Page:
in bomb-shells ; what sort of genial men were 
these? But best of comrades, most affable of 
hosts, capital diner is the modern Templar. His 
wit and wine are both of sparkling brands. 

The church and cloisters, courts and vaults, 
lanes and passages, banquet-halls, refectories, 
libraries, terraces, gardens, broad walks, domi- 
cils, and dessert-rooms, covering a very large 
space of ground, and all grouped in central 
neighborhood and quite sequestered from the 
old city s surrounding din; and everything 
about the place being kept in most bachelor- 
like particularity, no part of London offers a 
quiet wight so agreeable a refuge. 

The Temple is, indeed, a city by itself. A city 
with all the best appurtenances, as the above 
enumeration shows. A city with a park to it, 
and flower-beds, and a riverside the Thames 

[171] 



THE PARADISE OF BACHELORS 

flowing by as openly, in one part, as by Eden s 
primal garden flowed the mild Euphrates. In 
what is now the Temple Garden the old Crusa 
ders used to exercise their steeds and lances;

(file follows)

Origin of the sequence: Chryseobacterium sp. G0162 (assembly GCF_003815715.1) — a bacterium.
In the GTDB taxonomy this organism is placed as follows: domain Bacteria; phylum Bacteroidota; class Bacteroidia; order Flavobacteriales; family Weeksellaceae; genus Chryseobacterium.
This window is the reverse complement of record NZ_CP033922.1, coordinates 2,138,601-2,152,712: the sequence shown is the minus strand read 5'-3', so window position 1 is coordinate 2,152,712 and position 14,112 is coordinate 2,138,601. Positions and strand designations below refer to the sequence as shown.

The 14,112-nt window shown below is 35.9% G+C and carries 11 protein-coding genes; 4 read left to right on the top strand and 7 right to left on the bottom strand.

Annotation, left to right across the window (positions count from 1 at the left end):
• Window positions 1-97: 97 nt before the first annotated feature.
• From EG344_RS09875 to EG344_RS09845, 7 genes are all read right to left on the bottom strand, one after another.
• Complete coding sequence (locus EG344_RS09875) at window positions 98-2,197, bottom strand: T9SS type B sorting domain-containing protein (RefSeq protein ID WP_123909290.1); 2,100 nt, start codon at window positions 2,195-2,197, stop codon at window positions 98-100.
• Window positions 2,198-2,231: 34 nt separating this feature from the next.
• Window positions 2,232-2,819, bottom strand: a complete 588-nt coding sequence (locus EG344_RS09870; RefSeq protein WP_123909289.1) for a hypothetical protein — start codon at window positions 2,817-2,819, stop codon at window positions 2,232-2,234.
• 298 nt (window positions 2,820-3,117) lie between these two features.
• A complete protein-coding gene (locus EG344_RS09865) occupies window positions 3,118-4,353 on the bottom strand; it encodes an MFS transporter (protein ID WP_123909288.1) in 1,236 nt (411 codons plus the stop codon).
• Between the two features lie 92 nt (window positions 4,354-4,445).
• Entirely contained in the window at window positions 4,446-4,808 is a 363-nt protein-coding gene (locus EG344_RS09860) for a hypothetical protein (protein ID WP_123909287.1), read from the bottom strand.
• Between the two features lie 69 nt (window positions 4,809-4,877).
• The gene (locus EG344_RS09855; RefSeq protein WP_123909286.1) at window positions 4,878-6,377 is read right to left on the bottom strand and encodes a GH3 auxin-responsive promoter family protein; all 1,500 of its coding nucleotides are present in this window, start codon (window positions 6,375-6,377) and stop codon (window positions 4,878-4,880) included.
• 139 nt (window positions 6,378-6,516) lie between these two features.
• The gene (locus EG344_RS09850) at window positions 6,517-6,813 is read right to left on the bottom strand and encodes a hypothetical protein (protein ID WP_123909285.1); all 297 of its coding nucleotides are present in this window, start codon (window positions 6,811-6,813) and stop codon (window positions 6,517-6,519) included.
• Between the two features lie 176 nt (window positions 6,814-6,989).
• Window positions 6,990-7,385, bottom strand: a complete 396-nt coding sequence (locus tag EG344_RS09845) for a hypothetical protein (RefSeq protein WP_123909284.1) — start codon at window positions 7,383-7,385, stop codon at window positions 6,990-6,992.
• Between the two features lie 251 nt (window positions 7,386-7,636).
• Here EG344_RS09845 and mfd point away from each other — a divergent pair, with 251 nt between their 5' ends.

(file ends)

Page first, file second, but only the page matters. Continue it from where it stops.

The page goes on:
the modern Templars now lounge on the 
benches beneath the trees, and switching their 
patent-leather boots, in gay discourse exercise 
at repartee. 

Long lines of stately portraits in the ban 
quet-halls, show what great men of mark fa 
mous nobles, judges, and Lord Chancellors- 
have in their time been Templars. But all 
Templars are not known to universal fame; 
though, if the having warm hearts and warmer 
welcomes, full minds and fuller cellars, and 
giving good advice and glorious dinners, spiced 
with rare divertisements of fun and fancy, 
merit immortal mention, set down, ye muses, 
the names of R.F.C. and his imperial brother. 

Though to be a Templar, in the one true 
sense, you must needs be a lawyer, or a student 
at the law, and be ceremoniously enrolled as 
member of the order, yet as many such, though 
they may have their offices there, just so, on the 
other hand, there are many residents of the 
hoary old domicils who are not admitted 

[172] 



THE PARADISE OF BACHELORS 

Templars. If being, say, a lounging gentleman 
and bachelor, or a quiet, unmarried literary 
man, charmed with the soft seclusion of the 
spot, you much desire to pitch your shady tent 
among the rest in this serene encampment, then 
you must make some special friend among the 
order, and procure him to rent, in his name but 
at your charge, whatever vacant chamber you 
may find to suit.